“For a small, rural school district and the local community it serves, losing so many teachers and staff would be disastrous,” Noland said. “For many of the affected employees, waiting to eventually be made whole by the courts is not a realistic or feasible option.”

In his response Thursday, Griffin said that in asserting layoffs will leave the district without teachers and staff, the plaintiffs fail to mention they can reapply with Friendship, which was staffing the district until the circuit court’s order stopped that activity.

“Indeed, it’s the circuit court’s order, not the transformation contract, that threatens to leave Marvell-Elaine without staff, by stopping Friendship from hiring a full slate of teachers (that the District has not had for years),” Griffin wrote in his response.

The school district noted in its filing Thursday that only 30% of its staff are licensed and that it has had to depend on rotating education specialists from the Department of Education to help teach students.

“In fact, many Marvell residents see the transformation contract as the only hope of their local school staying open,” the district’s filing states.

Noland argued Thrusday that the LEARNS Act’s emergency clause is invalid not only because it does not state an emergency, but because “it impermissibly attempts” to declare an emergency for parts of the bill, not all of it. 

Additionally, she said the argument that MESD will close without a “transformation contract” is untrue because the state board voted not to consolidate the district at its April 13 meeting after reviewing factors like the distance students would have to travel by bus and the academic performance of surrounding districts.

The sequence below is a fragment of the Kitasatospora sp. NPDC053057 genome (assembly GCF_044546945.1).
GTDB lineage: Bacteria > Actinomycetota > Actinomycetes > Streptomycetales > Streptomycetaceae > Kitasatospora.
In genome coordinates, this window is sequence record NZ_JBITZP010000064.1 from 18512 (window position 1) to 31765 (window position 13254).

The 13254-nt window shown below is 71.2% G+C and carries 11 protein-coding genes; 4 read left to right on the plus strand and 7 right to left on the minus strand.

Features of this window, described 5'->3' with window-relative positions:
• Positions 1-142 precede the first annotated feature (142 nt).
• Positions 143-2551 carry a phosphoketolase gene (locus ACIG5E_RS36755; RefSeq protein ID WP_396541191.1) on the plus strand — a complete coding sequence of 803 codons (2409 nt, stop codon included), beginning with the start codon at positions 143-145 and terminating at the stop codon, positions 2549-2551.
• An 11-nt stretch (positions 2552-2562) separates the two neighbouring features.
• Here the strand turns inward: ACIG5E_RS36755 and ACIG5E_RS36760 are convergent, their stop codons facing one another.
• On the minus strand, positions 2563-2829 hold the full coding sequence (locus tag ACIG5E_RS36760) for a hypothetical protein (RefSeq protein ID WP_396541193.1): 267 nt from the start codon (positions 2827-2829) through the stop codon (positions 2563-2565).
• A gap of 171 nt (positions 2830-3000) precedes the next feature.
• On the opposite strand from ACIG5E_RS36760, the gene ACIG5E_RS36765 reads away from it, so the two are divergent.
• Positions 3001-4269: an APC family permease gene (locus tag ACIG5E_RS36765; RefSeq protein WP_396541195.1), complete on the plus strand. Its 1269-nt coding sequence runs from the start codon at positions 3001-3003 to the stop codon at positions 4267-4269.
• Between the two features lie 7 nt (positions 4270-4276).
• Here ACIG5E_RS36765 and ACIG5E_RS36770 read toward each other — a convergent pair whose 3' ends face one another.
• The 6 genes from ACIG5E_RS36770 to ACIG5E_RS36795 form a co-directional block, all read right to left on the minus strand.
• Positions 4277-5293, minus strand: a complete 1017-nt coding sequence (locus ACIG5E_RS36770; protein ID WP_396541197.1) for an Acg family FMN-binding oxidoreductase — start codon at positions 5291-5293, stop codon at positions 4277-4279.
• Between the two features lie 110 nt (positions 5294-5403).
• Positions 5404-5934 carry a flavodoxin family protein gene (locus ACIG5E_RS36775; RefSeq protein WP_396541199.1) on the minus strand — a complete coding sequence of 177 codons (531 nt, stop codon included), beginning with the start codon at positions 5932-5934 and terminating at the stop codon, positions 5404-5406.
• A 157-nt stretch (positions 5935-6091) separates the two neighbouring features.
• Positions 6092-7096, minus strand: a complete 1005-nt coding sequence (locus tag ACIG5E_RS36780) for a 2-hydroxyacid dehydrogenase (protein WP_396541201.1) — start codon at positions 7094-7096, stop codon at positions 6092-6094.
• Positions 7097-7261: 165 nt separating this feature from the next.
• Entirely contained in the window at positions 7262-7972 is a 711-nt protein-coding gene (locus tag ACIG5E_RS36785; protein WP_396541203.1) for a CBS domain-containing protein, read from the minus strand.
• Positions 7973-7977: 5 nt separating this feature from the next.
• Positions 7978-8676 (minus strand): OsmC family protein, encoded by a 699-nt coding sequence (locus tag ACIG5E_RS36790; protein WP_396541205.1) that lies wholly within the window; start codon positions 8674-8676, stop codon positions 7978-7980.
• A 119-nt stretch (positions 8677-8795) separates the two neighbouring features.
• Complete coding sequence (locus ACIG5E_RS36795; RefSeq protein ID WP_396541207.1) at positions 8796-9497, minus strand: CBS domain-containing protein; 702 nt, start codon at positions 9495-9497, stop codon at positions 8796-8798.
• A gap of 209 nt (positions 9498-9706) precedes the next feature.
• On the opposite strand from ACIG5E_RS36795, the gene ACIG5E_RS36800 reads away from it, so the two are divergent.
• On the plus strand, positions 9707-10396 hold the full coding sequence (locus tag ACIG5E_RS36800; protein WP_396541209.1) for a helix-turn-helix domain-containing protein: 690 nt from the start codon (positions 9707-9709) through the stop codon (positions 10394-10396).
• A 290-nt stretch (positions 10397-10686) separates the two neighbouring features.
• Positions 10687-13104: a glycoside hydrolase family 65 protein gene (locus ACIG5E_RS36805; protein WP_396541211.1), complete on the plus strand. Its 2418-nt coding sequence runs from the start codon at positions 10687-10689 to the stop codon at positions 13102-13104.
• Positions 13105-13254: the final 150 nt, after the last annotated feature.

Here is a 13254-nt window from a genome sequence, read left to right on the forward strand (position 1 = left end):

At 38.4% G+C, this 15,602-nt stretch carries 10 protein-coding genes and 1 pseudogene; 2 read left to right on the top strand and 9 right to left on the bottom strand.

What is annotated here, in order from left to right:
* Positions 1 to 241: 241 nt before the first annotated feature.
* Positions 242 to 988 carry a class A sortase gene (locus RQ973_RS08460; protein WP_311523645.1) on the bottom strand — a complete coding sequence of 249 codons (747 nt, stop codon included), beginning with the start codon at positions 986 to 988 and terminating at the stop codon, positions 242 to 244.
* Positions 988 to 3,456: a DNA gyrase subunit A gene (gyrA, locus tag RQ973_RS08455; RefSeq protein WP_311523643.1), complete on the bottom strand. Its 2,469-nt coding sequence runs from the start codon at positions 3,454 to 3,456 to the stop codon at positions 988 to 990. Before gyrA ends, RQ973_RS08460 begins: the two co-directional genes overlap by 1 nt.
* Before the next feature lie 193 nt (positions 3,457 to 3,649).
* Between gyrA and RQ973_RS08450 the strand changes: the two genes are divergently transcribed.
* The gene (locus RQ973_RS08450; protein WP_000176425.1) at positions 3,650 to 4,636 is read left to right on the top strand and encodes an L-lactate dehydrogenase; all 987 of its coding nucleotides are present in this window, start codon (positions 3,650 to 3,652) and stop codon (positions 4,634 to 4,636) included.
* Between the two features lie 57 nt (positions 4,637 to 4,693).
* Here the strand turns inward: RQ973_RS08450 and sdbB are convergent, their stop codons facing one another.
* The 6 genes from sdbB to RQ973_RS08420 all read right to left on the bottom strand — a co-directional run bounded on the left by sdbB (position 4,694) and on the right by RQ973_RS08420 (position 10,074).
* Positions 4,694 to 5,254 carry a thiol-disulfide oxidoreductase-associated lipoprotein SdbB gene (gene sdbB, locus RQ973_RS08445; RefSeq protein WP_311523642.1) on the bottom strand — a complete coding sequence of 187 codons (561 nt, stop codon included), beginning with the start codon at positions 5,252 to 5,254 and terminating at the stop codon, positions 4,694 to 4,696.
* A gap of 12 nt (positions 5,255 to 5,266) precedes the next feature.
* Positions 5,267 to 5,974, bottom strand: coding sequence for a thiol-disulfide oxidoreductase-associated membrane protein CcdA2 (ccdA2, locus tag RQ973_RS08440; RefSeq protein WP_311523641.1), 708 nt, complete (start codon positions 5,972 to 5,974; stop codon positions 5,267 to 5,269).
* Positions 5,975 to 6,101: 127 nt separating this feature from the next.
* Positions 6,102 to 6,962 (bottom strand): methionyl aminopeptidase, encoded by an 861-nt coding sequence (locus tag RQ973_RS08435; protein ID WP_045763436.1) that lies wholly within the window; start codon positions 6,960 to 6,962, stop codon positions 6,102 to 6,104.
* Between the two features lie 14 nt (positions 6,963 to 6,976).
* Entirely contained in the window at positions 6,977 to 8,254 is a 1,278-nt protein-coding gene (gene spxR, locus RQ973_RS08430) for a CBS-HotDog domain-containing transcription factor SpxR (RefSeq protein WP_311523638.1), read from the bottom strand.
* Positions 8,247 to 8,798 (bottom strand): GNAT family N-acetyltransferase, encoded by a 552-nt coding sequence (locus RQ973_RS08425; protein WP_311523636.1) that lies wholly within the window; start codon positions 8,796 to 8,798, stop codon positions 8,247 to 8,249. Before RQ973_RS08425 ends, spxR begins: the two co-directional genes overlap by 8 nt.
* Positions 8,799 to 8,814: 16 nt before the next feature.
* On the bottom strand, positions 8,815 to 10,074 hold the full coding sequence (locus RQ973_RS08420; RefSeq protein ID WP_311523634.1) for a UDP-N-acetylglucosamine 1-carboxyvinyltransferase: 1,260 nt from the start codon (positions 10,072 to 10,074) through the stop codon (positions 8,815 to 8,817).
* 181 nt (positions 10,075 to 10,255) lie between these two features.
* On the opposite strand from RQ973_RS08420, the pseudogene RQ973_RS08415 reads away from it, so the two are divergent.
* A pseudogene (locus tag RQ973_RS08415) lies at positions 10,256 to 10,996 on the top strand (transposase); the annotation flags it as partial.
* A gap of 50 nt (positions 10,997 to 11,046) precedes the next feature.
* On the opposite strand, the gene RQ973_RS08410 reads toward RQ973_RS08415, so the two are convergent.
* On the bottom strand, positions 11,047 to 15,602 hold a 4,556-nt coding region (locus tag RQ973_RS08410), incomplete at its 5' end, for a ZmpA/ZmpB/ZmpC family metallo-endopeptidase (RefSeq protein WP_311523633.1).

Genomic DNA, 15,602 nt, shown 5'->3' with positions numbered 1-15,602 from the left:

“Continued threats to close or consolidate the district in retaliation for this lawsuit prompted the circuit court to include in its temporary restraining order protections against the consolidation, division, or dissolution of the district,” Noland said.

Griffin said the lower court’s ruling impacts other school districts and other provisions of the law, not just the “transformation” contract at Marvell-Elaine.

“Despite filing an overlength response, Plaintiffs barely bother to dispute that the circuit court’s order irreparably harms children, new mothers who were counting on maternity leave, teachers who were counting pay increases or parents who were making decisions for next school year,” Griffin wrote. 

Americans for Prosperity and the yes. every kid. foundation. also filed a brief in support of a stay Thursday. The nonprofits argued the temporary restraining order would delay implementation of the LEARNS Act provisions, including the Educational Freedom Account Program, by a year. 

The new voucher program will be phased in over three years and provide funds for allowable education expenses, such as private school tuition.